Monday, October 11, 2010

M. Night Shyamalan’s Happening: The Apocalyptic Genre and the Bible

M. Night Shyamalan’s latest film “The Happening” is a strangely braided tale of mass obtusity and private sophistications, or so this reviewer devilishly advocates.

Although the hybrid concept is riveting, Shyamalan’s Happenings doesn’t really happen. Perhaps it came too soon after I Am Legend, is too similar to Signs, or counts too much on people being subtle. And M. Night Shyamalan should know by now that when the masses miss your subtleties, your movie gets cudgeled.

Still feeding off the success of The Sixth Sense, M. Night Shyamalan amazes movie goers once again with a script that nobody else would have been able to sell to anyone. What could have been a powerfully portent addition to the apocalyptic genre does grave injustice to the subject of the story, the stars that play it and the humanity it portrays.

Without any hint of urgency, the audience is informed that the world as we know it is coming to an end because for some unidentified reason all the bees have gone missing. That must have upset the plants, explains the plucky hot-dog eating breeder, because plants are more talkative than most humans. Apparently, we plastic MacHumans are too spiritually morose, even, to show some decent hysteria when our fellow men jump off buildings by the bushel or offer both arms for lions to devour. Blood-and-guts gush, sound effects thunder, but no tear is shed as the invisible foe prowls along in windy undulations and makes us kill ourselves in the most creative ways.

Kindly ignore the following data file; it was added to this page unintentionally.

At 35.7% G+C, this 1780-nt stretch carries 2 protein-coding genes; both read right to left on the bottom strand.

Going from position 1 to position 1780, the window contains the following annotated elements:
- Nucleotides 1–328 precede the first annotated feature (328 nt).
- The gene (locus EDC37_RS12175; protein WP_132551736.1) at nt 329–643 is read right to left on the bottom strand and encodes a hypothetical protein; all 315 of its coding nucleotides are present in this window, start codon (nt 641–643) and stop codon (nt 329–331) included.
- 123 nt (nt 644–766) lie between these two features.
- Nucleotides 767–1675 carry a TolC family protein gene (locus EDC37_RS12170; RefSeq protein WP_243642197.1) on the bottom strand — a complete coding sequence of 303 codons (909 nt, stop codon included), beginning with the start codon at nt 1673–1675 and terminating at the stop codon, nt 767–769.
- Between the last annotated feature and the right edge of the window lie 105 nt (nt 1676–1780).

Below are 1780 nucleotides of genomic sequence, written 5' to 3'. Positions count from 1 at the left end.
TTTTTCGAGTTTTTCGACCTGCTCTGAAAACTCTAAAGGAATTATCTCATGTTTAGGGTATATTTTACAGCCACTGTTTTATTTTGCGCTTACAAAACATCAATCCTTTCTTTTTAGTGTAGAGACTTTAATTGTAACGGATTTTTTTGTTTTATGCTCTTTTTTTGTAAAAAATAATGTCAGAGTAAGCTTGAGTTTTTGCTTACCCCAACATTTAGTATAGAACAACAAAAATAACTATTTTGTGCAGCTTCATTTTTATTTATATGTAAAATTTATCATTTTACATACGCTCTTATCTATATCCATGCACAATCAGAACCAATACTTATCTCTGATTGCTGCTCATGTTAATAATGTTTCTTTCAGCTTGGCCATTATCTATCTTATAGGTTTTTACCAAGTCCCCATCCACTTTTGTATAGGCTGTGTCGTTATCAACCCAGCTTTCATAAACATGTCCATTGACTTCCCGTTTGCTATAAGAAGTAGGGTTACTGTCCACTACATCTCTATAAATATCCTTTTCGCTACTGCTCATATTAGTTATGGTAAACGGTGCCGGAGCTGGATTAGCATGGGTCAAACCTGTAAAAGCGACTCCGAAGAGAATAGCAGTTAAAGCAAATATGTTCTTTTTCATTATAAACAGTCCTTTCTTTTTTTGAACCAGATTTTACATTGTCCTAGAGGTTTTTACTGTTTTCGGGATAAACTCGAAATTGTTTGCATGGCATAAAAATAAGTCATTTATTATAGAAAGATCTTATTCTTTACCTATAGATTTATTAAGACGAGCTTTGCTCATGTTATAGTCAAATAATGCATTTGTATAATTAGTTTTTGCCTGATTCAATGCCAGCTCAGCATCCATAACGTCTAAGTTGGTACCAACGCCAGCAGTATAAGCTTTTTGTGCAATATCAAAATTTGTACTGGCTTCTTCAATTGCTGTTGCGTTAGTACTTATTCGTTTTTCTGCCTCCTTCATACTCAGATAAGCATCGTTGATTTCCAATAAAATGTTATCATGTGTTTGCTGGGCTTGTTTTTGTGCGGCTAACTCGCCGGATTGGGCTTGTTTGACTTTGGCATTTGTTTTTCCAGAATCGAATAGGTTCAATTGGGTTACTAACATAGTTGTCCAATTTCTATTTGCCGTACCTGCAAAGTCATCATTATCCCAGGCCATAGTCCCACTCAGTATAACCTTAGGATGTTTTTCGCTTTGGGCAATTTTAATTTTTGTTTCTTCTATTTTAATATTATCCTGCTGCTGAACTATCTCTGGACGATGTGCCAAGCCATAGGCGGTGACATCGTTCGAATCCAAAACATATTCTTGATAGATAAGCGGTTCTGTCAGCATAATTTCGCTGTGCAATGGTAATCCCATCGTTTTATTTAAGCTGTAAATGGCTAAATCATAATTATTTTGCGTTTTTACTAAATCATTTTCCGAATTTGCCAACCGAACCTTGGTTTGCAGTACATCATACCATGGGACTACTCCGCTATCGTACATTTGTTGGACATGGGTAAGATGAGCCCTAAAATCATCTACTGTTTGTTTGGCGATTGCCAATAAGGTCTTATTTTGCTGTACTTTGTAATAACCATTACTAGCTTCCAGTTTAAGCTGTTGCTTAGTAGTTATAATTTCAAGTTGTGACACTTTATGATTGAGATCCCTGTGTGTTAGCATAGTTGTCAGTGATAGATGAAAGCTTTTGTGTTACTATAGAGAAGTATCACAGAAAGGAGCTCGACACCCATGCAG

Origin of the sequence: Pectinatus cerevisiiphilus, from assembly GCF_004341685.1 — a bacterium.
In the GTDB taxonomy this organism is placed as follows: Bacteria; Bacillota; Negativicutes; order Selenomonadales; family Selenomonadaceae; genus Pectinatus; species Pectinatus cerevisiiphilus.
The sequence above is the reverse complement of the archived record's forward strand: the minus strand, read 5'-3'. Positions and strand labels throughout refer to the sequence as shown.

But then, there’s this curious, albeit completely over-acted, display of emotions when one single guy, who’s demonstratively not affected by the killer pollen, takes up a riffle and shoots some other not-infected person. At once Zooey Deschanel’s amazing blue eyes water up and fill the screen, and our hero – played by the usually well-composed Mark Wahlberg – bursts into feelings that weren’t there before when he and thousands of others were trying to escape mass execution by patiently waiting for a train, courteously exchanging tickets or the muffled bickerings of toothpaste-cap level arguments.